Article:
USC Digital Folklore Archives / Posts Tagged ‘dark humor’
Humor

Swing Jokes

There is a kind of dark joke that has been passed down through Eloisa’s siblings that goes like:

Why did Sarah fall off the swing?

Cause she had no hands!

Knock Knock!

Who is there?

Not Sarah!

The joke has been passed down about 3 generations from her dad’s side. It’s always been used when someone is going through a dark patch to cheer them up.

-

Eloisa is a Michoacan born lady who has lived in Arkansas since she has been a little girl. She used to be really religious, but after being opened up to human rights, and mostly women rights, she has taken a step back and tried to analyze everything to decide on what she can really identify as part of her.

 

Humor
Legends
Narrative

A Ugandan Tall Tale

Item:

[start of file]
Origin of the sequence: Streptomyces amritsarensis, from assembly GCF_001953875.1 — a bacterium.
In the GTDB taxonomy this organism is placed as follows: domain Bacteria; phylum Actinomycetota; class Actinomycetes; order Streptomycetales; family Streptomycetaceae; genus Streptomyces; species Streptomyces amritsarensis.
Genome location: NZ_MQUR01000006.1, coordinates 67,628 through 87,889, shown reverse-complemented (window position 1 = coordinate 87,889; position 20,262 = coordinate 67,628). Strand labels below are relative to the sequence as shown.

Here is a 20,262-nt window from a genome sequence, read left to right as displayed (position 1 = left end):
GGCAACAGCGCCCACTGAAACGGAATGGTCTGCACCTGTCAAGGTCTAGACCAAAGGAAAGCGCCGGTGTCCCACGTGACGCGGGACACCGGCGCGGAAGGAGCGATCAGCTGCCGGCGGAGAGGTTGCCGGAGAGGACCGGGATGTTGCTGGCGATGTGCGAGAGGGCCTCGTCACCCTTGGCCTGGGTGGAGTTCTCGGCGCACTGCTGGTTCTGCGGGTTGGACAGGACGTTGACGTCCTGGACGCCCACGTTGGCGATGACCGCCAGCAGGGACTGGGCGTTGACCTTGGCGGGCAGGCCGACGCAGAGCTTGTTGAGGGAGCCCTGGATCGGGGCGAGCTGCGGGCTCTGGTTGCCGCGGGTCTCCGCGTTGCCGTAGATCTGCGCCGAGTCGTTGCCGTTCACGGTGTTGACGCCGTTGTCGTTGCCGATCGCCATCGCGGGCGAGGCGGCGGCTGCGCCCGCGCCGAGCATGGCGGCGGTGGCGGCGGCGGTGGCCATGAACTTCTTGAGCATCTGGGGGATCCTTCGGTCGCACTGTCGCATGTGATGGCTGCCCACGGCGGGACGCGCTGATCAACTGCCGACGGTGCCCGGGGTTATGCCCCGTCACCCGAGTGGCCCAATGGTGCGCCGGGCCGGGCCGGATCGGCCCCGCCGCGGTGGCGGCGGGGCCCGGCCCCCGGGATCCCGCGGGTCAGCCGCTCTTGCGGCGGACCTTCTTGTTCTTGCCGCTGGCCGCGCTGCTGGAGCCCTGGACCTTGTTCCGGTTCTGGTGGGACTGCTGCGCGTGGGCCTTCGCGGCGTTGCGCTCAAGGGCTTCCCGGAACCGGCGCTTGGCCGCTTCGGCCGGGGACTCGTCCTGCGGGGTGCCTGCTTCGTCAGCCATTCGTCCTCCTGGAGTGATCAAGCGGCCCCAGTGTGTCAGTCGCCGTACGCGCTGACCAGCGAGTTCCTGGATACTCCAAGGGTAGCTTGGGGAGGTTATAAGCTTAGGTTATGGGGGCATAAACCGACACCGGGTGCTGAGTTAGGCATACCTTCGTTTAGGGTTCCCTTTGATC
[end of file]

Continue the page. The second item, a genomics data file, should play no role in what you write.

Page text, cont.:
“I was rafting, on the Nile River in Uganda, we spent the whole day rafting, and we set up camp for the night in this little encampment area on the bank. So we’re sitting there, we’re like cracking beers and stuff, just sitting around this campfire, like the classic storytelling setting, and someone’s like ‘aw man, maybe we should tell ghost stories,” and I’m like ‘oh I don’t know if I know any.’ And we just go around and some people tell some scary stuff that’s happened to them or like various ghost stories that they know, and then this Ugandan guy that’s with us, one of the guides is like ‘I know a ghost story.’ And we’re like ‘okay!’ what could this guy be possibly about to tell us, so we strap in. And he tells us he was just chilling in this village in Uganda, just hanging out, when this man approached him and his friends and was like, ‘I’ll bet you I can drink a whole bottle of Konyagi without throwing up.’ And just to fill you in Konyagi is like the world’s shittiest gin. It is, it comes in plastic bags in like individual serving sizes and it comes in bottles, it’s like turpentine. It’s absolute worst. So, this man, he’s a stranger, comes up to my guide and is like ‘I can drink a whole bottle without throwing up.’ And the guide’s like, ‘ok you’re on, I’ll take you up on this bet, if you throw up, you have to pay me, if you don’t throw up, I owe you the bottle.’ And he’s like ‘ok.’ So they go to the store and the buy the bottle and the man drinks the entire bottle of Konyagi and everyone is just stunned that he was able to do it, then he dies. Of alcohol poisoning, he died because he didn’t throw up. So this man bought the alcohol that killed the stranger so he’s like ‘oh my god, I feel so responsible, I have to at least buy this man a coffin.’ So him and his friends get in this truck and they drive to wherever you go to buy coffins in Uganda and they pick one up for this little village outside theirs. So they’re on the way back and they’re on the road driving along when they see this hitchhiker. They pick him up and he’s like ‘hey are you headed to so-and-so’ and they’re like ‘yeah as a matter of fact, we are, you can hop in the bed of the truck, there’s a coffin back there, don’t worry about it, it’s no big deal,” and he’s like “oh ok no problem.” So the hitchhiker gets in the bed of the truck and they’re cruising along on the road and it starts to rain, and the people inside the truck don’t really notice because they’re sitting inside but the guy in the back is like ‘oh man, I don’t want to get rained on,” so he hits inside the coffee, he’s like “I’ll just hang out inside this coffin until it stops raining.” So he gets in and he closes the door and he’s just waiting there. So they’re driving along the rain eventually stops. The people in the truck no nothing about what’s going on in the back. The guy in the coffin still thinks that it’s raining so he’s just sitting there. And they’re driving along and they see another hitchhiker and he’s like ‘hey are you headed to so-and-so’ and they’re like ‘yeah as a matter of fact, we are, you can hop in the bed of the truck, there’s a coffin back there, don’t worry about it, it’s no big deal,” and he’s like “oh ok no problem;” same thing as before and he sits in the bed of the truck too. So they’re cruising along, and the guy inside the coffin realizes it’s stopped raining. And he didn’t know that this other person is in the bed of the truck as well. So he’s like ‘oh it’s stopped raining, I think I’ll just pop out and take a look.” He opens up the coffin and he’s just like rising out of it. Meanwhile, the guy who was sitting in the back of the truck didn’t know that there was a man in this coffin trying to get out of the rain. So what he sees is a man rising out of a coffin that he thinks is like a zombie, and he’s so horrified at the thought of this man rising out of this coffin to see him, that he jumps out of bed of the truck and dies.”